Things I Have Learned in My Life So Far: Sagmeister’s Typographic Maxims on Life, Updated
Lived wisdom in living lettering.
By Maria Popova
About a decade ago, Stefan Sagmeister, one of the most celebrated and influential designers of our time, began keeping a running list of life-learnings in his diary. Eventually, he translated these private thoughts into a series of typographic artworks and public installations at the intersection of the personal and the philosophical, creating a new genre of metaphoric lettering, which ended up among the 100 ideas that changed graphic design and which he collected in a gorgeous artifact of a book in 2006.
A new updated edition of Things I Have Learned in My Life So Far (public library) published by Abrams capitalizes on the “so far” portion of the premise by complementing all of Sagmeister’s original learnings with 48 additional pages exploring new ones that touch on everything from obsession to confidence to love, contextualized by a triumvirate of great minds: Design critic extraordinaire Steven Heller, psychologist Daniel Nettle, and Guggenheim curator Nancy Spector.
What makes Sagmeister’s maxims so beautiful and so moving is that, rather than mindless aphorisms dispensed as vacant cultural currency, they are the lived and living truths of a man who approaches his life with equal parts humor and humility, vigor and vulnerability.
One explores our shared propensity to worry (especially about sensitive subjects like money) and the immutable human desire to, as Italo Calvino memorably put it, lower our “worryability.” Sagmeister writes:
I used to lie awake at night brooding over problems that came up during the day. It kept me from sleeping, it was not enjoyable, and most importantly, I never arrived at a solution for anything — a remarkably effective way to be miserable.
(Cue in this great read on what the psychology of suicide-prevention teaches us about controlling our everyday worries.)
Another, a collaboration with Japanese illustrator Yuko Shimizu, enlists the whimsical to reveal the real:
Then there is the burden of vanity, the most extreme cultural symptoms of which are nothing short of heartbreaking:
Another captures the way in which the same compulsive drive that propels our most successful work poisons our inner lives:
I rarely obsess about things in my private life. I fail to care about the right shade of green for the couch, the sexual adventures of an ex-lover, or the correct setting for the meeting room air conditioner. I am not someone who misses things that aren’t already there.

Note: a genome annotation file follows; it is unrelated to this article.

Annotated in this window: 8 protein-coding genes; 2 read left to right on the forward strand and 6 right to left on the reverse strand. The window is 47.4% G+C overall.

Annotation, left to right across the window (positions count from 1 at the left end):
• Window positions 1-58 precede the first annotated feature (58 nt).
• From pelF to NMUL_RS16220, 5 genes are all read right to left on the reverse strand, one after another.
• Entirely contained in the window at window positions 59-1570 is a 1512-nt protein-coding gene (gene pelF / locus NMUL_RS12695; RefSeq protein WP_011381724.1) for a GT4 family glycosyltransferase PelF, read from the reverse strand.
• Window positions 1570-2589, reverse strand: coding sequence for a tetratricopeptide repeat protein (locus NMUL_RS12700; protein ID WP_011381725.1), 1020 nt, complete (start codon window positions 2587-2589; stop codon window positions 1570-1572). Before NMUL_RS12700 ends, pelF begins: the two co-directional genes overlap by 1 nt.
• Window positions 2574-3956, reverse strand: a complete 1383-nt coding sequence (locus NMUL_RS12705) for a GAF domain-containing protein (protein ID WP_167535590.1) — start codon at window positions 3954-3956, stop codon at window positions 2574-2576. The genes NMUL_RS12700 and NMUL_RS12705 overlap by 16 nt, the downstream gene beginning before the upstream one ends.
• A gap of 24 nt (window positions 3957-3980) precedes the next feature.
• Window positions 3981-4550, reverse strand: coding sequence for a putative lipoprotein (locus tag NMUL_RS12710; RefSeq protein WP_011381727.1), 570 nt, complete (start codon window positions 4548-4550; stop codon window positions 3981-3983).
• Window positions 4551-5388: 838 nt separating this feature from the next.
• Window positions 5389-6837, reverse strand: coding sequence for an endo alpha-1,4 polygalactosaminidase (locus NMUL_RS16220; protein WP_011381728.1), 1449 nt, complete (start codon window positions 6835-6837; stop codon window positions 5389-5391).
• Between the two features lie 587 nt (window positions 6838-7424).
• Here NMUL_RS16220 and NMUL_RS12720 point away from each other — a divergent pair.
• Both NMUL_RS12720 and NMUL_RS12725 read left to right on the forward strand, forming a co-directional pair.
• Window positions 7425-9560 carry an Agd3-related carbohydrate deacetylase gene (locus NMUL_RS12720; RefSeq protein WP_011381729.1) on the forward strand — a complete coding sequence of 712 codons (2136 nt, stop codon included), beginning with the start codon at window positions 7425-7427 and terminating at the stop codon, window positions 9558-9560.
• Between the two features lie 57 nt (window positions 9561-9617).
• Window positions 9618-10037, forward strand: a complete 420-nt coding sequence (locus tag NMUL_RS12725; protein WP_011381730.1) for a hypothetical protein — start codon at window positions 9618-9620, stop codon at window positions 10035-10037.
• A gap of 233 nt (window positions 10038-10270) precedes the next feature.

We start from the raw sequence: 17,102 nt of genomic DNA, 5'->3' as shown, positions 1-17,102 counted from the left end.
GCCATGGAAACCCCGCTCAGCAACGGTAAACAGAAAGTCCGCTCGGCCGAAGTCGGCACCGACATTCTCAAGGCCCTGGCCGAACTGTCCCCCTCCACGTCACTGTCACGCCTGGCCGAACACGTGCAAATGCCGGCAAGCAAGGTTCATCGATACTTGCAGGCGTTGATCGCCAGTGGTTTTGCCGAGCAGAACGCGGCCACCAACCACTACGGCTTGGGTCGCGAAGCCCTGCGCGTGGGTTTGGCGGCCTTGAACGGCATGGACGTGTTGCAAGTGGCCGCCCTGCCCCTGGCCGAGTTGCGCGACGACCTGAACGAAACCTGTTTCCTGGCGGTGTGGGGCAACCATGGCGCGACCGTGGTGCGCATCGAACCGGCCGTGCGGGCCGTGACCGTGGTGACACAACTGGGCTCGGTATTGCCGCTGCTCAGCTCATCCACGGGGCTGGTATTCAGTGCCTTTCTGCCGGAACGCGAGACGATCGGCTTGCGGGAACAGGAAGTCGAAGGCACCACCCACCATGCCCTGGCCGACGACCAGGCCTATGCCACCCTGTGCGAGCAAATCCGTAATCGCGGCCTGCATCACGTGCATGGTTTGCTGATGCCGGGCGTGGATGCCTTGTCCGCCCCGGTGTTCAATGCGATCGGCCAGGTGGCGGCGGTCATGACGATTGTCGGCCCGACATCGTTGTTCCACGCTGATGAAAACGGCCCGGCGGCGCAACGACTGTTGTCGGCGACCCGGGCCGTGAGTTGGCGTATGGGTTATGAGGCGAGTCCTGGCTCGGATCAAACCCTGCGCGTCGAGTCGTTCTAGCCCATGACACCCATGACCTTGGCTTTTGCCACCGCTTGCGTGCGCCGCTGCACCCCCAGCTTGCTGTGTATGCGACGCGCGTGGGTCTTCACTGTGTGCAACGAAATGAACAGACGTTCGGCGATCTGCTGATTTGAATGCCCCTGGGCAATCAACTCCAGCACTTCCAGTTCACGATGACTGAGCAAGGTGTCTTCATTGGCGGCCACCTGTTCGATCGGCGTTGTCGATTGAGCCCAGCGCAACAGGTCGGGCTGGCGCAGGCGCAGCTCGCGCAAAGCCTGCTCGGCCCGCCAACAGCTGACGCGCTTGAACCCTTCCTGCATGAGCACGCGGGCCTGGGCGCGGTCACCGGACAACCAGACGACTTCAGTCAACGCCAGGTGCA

However, I do sometimes obsess over the studio’s work and think that a number of our better projects come out of such obsessions.
Accompanying the artwork are also entertaining anecdotes that serve as an additional narrative about the unpredictability of life, perhaps a meta-maxim about how trying to control life into order only produces more chaos. Case in point: This coin project was inspired by the natural grid of the stone plates covering the urban plaza, which the city of Amsterdam lent Sagmeister for the endeavor. The installation consists of 650,000 Euro cents and took 100 volunteers to assemble over the course of the week. But the real beauty of it was a subtle experiment in psychology and behavioral economics: Sagmeister and his team had intended to leave the finished piece in the plaza unguarded, waiting for passers-by to disassemble it; they had painted one side of each coin a distinctive bright blue so they could track how the money traveled across Europe on a special site dedicated to the project. (Inspired, perhaps, by the Follow the Money project.) But everything, true to the workings of the human condition, took an unexpected turn: Having witnessed the laborious weeklong assembling, people in the neighborhood took a special fondness to the project and they took it upon themselves to guard the plaza from potential coin-takers. When a man attempted to carry away a bag full of coins, a neighbor immediately called the Dutch police, who proceeded to sweep in and sweep all the coins into buckets, transporting them to the Amsterdam police headquarters. The completed project didn’t even last until sunrise.
But as a lover of diaries, a proponent of Joan Didion’s conviction that keeping a journal enriches the soul, and a dedicated diarist myself, I find this one most captivating — doubly so for the beautiful symmetry to how the project began:
Sagmeister, who has kept a diary since almost as early an age as Anaïs Nin, explains:
I have kept a diary since I was twelve years old. . . . I do use the diary to go back and reread certain passages, to see what my thinking was, and, most importantly, to discover things I feel need changing: When I have repeatedly described a circumstance or character trait of mine that I dislike, I eventually wind up doing something about it.
All images copyright © 2013 Stefan Sagmeister courtesy of Abrams
Published February 6, 2014